• A soldier crawled three-quarters of a mile along the coast with a broken leg. Tim Robinson, 54, told how he slipped on a rock on the beach under Golden Cap. He hauled himself along the beach and over mudslides by making walking sticks out of driftwood, eventually finding his wife Paula, the Lyme Regis RNLI crew and West Bay coastguard. Mr Robinson, a full-time member of the TA, was taken to Dorset County Hospital for treatment.
  • Volunteers stepped in to make Bridport Youth Centre become the ‘go-to place’ for young people in the town. A campaign, backed by the Bridport News, was launched to stop the centre from closing after Dorset County Council withdrew funding and a trust was formed to ensure it could stay open and be a success.
  • The brave men who died in a devastating attack in Lyme Bay were remembered more than 100 years on. Bob Hudson travelled from his home in Spain to lay a wreath over the site of the wreck to honour his uncle William Dingwall, one of the men killed when the Royal Navy battleship HMS Formidable was sunk after being torpedoed by a German U-Boat on New Year’s Day, 1915.
  • Crowds gathered in Bridport to call on Donald Trump to ‘build bridges, not walls’, as he was sworn in as the 45th president of the United States. More than 70 protestors congregated on East Street bridge to ‘show solidarity’ against the new president.


  • Dog owners were warned after a case of the deadly disease Alabama Rot was confirmed in West Dorset. A dog died after being walked in both West Chalborough and Ryme Intrinsica.
  • A meeting heard the future of Bridport Carnival was in jeopardy due to safety reasons. Dozens of people, including business owners and the town council, said not holding the event would be a ‘real loss’ to the town. It went ahead in the summer thanks to the hard work of the committee.
  • It was announced that work to improve a ‘dangerous’ junction on the A35 would go ahead. Ten weeks of improvements costing £560,000 at Hunters Lodge junction near Lyme Regis were given the go-ahead.
  • Friends of blind writer Trish Vickers made a plea for her book to be published. The story of her ‘disappearing novel’ went worldwide after appearing in the Bridport News in 2012. Police forensic experts helped retrieve the novel she had written without realising her pen had run out of ink. With her health failing, Trish’s friends made a plea to have it published as a last wish. Offers flooded in and the book was published but Trish sadly died as it was being delivered.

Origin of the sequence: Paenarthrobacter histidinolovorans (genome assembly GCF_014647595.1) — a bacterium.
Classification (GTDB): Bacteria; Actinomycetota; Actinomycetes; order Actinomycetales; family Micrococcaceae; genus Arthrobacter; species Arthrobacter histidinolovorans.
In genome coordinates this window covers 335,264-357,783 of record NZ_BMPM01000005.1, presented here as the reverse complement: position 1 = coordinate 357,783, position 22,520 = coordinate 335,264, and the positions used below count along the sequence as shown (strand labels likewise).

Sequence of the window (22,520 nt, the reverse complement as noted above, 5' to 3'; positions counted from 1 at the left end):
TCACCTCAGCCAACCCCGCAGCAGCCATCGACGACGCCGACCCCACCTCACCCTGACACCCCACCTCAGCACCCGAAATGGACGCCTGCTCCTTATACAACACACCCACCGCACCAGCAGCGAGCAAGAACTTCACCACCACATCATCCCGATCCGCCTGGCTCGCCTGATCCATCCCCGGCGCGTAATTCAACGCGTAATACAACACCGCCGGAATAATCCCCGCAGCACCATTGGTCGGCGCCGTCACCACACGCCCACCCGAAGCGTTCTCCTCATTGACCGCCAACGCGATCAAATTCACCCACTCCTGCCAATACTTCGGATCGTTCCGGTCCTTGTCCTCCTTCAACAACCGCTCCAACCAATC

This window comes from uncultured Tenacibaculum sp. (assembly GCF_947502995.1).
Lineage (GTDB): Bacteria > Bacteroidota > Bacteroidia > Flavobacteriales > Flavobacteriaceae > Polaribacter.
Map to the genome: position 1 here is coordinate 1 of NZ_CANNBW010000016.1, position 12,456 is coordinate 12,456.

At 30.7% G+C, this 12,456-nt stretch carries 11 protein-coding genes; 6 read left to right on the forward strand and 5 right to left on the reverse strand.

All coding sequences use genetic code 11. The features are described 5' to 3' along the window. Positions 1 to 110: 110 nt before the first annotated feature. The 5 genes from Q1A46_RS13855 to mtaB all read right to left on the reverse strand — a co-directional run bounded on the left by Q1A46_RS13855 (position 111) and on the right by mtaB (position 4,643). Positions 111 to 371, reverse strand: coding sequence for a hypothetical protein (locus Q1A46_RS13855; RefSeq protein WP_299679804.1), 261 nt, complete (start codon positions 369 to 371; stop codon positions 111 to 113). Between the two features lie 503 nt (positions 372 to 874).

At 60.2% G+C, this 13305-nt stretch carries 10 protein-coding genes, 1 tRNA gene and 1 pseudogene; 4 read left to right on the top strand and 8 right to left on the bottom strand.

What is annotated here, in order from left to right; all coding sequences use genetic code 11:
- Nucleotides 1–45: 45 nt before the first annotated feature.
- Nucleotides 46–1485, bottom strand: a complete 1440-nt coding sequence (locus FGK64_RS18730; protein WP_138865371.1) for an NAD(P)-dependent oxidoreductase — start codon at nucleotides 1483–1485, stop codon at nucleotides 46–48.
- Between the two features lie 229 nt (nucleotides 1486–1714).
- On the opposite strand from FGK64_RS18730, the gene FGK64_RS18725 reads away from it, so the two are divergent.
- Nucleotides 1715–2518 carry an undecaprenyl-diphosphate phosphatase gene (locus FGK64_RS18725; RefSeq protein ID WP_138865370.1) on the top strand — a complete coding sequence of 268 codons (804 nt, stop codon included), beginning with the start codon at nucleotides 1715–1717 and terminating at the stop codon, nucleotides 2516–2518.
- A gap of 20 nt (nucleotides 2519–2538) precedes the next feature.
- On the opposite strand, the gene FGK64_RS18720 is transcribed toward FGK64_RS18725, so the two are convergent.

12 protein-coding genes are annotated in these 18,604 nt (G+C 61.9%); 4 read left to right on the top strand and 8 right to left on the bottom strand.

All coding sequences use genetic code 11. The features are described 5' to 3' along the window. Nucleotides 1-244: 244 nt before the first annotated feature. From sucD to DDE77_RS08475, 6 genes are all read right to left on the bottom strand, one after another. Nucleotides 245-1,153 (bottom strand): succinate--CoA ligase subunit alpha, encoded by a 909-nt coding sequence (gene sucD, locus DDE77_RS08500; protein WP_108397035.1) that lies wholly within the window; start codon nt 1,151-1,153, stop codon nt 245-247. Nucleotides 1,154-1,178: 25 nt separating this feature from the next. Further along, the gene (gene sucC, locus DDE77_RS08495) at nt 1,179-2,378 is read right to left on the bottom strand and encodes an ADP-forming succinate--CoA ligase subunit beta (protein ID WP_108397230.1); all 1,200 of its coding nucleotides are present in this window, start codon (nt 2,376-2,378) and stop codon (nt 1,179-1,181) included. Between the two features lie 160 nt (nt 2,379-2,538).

• Parents demanded action on road safety after a boy was hit by a car while walking to school. Dawn Hughes campaigned for a pedestrian crossing on Clay Lane in Beaminster. Her son was taken to hospital after the collision.
  • Headteacher of Mountjoy Jackie Shanks put her running shoes on to raise funds for her school and Cancer Research. She ran 100 half marathons and a full marathon in as many days – equivalent to 1,323.1 miles, or the distance from Dorset to Romania. She said the children at her school inspired her to complete the endurance challenge.
  • Youngsters got to try out equipment as part of plans to provide accessible facilities at a proposed skatepark redevelopment. Bridport Young Persons Action Trust teamed up with the town council to make recreational facilities in the town accessible to all.
  • It was announced that South Street in Bridport could be closed to traffic in a trial costing taxpayers up to £50,000. The idea was branded ‘ridiculous’ at a packed town hall meeting and a consultation was planned.


  • A project that will ‘inspire people to explore West Bay’ received a share of £13m government funding to regenerate coastal areas. The former West Bay Methodist Church was set to be transformed into the West Bay Discovery Centre, and was handed a £240,000 grant from the government.
  • A family whose pet goats were stolen were safely returned to their family four months on. Shelley and Ben Lancaster got a ‘wonderful surprise’ when their three pet goats were found roaming in Tarrant Keyneston, 40 miles away from where they’d been stolen in Beaminster.
  • The world mourned the loss of the historic, Grade I listed Parnham House in Beaminster. Firefighters spent hours battling the blaze but sadly, not much survived. Former owner and furniture designer John Makepeace said he had been contacted from former students from all around the world who spoke of their shock and loss.
  • Developers submitted plans to build 760 homes, a care home, employment land and a new school at Vearse Farm in Symondsbury. Hallams Land Management moved to address concerns over flooding and A35 road safety.